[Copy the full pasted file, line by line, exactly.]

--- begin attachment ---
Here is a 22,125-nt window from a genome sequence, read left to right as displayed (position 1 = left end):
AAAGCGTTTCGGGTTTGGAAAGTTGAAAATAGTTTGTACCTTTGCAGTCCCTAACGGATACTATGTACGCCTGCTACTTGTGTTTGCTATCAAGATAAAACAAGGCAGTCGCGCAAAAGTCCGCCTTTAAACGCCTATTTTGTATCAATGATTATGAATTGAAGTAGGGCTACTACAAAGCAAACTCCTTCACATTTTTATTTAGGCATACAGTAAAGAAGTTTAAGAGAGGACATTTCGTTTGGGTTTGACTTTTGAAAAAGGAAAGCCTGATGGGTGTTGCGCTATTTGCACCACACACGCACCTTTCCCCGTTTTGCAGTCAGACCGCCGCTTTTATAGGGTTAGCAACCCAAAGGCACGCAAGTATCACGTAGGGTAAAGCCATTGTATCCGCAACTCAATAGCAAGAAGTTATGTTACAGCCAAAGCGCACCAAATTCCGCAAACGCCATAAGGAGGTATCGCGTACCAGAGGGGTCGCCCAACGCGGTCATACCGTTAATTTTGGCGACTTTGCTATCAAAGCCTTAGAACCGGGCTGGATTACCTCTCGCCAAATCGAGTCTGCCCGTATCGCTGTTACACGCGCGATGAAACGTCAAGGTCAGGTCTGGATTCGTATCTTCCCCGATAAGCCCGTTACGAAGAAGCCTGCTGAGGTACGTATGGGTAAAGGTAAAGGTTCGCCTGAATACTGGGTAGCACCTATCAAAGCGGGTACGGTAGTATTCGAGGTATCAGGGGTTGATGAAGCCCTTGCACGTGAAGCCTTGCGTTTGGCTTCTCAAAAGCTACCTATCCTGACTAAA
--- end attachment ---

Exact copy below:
Here is a 22,125-nt window from a genome sequence, read left to right as displayed (position 1 = left end):
AAAGCGTTTCGGGTTTGGAAAGTTGAAAATAGTTTGTACCTTTGCAGTCCCTAACGGATACTATGTACGCCTGCTACTTGTGTTTGCTATCAAGATAAAACAAGGCAGTCGCGCAAAAGTCCGCCTTTAAACGCCTATTTTGTATCAATGATTATGAATTGAAGTAGGGCTACTACAAAGCAAACTCCTTCACATTTTTATTTAGGCATACAGTAAAGAAGTTTAAGAGAGGACATTTCGTTTGGGTTTGACTTTTGAAAAAGGAAAGCCTGATGGGTGTTGCGCTATTTGCACCACACACGCACCTTTCCCCGTTTTGCAGTCAGACCGCCGCTTTTATAGGGTTAGCAACCCAAAGGCACGCAAGTATCACGTAGGGTAAAGCCATTGTATCCGCAACTCAATAGCAAGAAGTTATGTTACAGCCAAAGCGCACCAAATTCCGCAAACGCCATAAGGAGGTATCGCGTACCAGAGGGGTCGCCCAACGCGGTCATACCGTTAATTTTGGCGACTTTGCTATCAAAGCCTTAGAACCGGGCTGGATTACCTCTCGCCAAATCGAGTCTGCCCGTATCGCTGTTACACGCGCGATGAAACGTCAAGGTCAGGTCTGGATTCGTATCTTCCCCGATAAGCCCGTTACGAAGAAGCCTGCTGAGGTACGTATGGGTAAAGGTAAAGGTTCGCCTGAATACTGGGTAGCACCTATCAAAGCGGGTACGGTAGTATTCGAGGTATCAGGGGTTGATGAAGCCCTTGCACGTGAAGCCTTGCGTTTGGCTTCTCAAAAGCTACCTATCCTGACTAAA